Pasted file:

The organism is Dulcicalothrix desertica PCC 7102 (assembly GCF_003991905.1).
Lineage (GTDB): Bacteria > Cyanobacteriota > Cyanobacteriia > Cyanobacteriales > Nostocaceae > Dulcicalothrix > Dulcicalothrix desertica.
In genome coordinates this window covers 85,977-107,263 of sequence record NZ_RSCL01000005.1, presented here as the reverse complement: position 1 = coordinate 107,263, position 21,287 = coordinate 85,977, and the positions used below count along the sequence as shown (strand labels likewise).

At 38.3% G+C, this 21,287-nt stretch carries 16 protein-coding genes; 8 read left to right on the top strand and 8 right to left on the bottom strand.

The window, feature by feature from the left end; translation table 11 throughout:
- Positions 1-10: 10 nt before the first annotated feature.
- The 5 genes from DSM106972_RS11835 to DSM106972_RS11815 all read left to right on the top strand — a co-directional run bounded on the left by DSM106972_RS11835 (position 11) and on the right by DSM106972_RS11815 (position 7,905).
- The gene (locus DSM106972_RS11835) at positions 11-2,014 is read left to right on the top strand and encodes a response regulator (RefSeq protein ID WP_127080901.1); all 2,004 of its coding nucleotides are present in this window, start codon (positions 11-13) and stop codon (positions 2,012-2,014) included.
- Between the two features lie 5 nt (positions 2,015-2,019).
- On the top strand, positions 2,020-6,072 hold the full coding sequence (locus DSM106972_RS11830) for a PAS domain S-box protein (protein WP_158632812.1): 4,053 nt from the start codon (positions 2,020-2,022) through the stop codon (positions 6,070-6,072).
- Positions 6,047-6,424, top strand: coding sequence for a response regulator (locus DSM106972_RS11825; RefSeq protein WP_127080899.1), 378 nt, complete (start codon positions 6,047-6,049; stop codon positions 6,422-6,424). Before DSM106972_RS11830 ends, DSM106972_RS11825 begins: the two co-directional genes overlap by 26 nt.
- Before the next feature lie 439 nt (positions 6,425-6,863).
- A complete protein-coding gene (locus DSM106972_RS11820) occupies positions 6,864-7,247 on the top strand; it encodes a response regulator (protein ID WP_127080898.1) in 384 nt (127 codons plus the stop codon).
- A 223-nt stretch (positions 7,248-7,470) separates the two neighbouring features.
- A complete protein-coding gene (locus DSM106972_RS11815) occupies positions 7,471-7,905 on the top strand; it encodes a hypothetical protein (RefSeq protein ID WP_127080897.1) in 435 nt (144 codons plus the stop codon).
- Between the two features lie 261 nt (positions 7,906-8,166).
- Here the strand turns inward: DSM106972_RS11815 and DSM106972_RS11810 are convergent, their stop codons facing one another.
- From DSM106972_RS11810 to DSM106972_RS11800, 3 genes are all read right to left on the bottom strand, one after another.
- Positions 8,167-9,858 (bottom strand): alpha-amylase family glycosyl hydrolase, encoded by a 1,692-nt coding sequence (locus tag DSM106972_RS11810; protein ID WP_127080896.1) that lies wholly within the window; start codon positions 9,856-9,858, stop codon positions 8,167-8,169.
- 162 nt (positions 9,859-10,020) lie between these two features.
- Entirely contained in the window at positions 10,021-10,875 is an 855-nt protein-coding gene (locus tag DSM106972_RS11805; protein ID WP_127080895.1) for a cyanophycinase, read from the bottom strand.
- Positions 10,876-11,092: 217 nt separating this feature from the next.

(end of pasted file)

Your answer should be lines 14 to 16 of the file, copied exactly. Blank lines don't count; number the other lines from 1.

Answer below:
- A 223-nt stretch (positions 7,248-7,470) separates the two neighbouring features.
- A complete protein-coding gene (locus DSM106972_RS11815) occupies positions 7,471-7,905 on the top strand; it encodes a hypothetical protein (RefSeq protein ID WP_127080897.1) in 435 nt (144 codons plus the stop codon).
- Between the two features lie 261 nt (positions 7,906-8,166).